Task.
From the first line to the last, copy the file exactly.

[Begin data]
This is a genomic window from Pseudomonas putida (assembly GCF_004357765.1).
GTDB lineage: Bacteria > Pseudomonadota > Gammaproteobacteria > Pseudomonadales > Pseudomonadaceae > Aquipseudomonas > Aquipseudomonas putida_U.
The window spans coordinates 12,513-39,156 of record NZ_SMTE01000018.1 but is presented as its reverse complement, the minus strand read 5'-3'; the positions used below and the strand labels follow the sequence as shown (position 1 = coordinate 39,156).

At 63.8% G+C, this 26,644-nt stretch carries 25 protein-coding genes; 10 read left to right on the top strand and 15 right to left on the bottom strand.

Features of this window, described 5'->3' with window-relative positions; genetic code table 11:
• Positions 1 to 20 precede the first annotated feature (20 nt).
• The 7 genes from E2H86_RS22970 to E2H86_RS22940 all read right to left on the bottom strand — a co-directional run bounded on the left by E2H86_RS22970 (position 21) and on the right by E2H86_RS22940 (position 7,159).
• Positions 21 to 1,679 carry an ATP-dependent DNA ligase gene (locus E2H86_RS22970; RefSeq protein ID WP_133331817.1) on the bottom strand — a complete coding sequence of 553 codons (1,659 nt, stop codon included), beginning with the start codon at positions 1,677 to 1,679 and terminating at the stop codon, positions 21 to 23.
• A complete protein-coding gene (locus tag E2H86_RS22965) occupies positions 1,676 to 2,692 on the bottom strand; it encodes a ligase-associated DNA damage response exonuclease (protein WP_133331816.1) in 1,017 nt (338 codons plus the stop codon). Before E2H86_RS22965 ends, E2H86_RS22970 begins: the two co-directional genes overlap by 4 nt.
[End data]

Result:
This is a genomic window from Pseudomonas putida (assembly GCF_004357765.1).
GTDB lineage: Bacteria > Pseudomonadota > Gammaproteobacteria > Pseudomonadales > Pseudomonadaceae > Aquipseudomonas > Aquipseudomonas putida_U.
The window spans coordinates 12,513-39,156 of record NZ_SMTE01000018.1 but is presented as its reverse complement, the minus strand read 5'-3'; the positions used below and the strand labels follow the sequence as shown (position 1 = coordinate 39,156).

At 63.8% G+C, this 26,644-nt stretch carries 25 protein-coding genes; 10 read left to right on the top strand and 15 right to left on the bottom strand.

Features of this window, described 5'->3' with window-relative positions; genetic code table 11:
• Positions 1 to 20 precede the first annotated feature (20 nt).
• The 7 genes from E2H86_RS22970 to E2H86_RS22940 all read right to left on the bottom strand — a co-directional run bounded on the left by E2H86_RS22970 (position 21) and on the right by E2H86_RS22940 (position 7,159).
• Positions 21 to 1,679 carry an ATP-dependent DNA ligase gene (locus E2H86_RS22970; RefSeq protein ID WP_133331817.1) on the bottom strand — a complete coding sequence of 553 codons (1,659 nt, stop codon included), beginning with the start codon at positions 1,677 to 1,679 and terminating at the stop codon, positions 21 to 23.
• A complete protein-coding gene (locus tag E2H86_RS22965) occupies positions 1,676 to 2,692 on the bottom strand; it encodes a ligase-associated DNA damage response exonuclease (protein WP_133331816.1) in 1,017 nt (338 codons plus the stop codon). Before E2H86_RS22965 ends, E2H86_RS22970 begins: the two co-directional genes overlap by 4 nt.